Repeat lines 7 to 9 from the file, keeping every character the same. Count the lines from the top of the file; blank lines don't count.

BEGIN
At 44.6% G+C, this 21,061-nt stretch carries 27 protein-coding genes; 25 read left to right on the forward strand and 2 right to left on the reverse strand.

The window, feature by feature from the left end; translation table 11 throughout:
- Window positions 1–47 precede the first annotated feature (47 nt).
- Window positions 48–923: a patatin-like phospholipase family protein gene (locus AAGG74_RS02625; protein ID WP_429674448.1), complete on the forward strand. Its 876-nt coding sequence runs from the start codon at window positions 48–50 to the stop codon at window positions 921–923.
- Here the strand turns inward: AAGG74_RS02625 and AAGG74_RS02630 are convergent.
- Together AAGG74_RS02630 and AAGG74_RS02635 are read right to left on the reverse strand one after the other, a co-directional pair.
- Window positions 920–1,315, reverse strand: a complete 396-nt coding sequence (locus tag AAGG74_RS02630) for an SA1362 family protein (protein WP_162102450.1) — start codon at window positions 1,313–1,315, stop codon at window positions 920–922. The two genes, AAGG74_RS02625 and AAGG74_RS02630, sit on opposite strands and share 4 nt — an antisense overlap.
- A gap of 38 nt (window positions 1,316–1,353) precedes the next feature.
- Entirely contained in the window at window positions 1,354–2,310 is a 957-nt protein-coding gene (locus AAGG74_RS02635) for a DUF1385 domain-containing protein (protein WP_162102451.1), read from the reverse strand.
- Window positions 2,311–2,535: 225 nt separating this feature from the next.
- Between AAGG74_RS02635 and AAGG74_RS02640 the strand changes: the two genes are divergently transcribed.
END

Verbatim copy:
- Window positions 920–1,315, reverse strand: a complete 396-nt coding sequence (locus tag AAGG74_RS02630) for an SA1362 family protein (protein WP_162102450.1) — start codon at window positions 1,313–1,315, stop codon at window positions 920–922. The two genes, AAGG74_RS02625 and AAGG74_RS02630, sit on opposite strands and share 4 nt — an antisense overlap.
- A gap of 38 nt (window positions 1,316–1,353) precedes the next feature.
- Entirely contained in the window at window positions 1,354–2,310 is a 957-nt protein-coding gene (locus AAGG74_RS02635) for a DUF1385 domain-containing protein (protein WP_162102451.1), read from the reverse strand.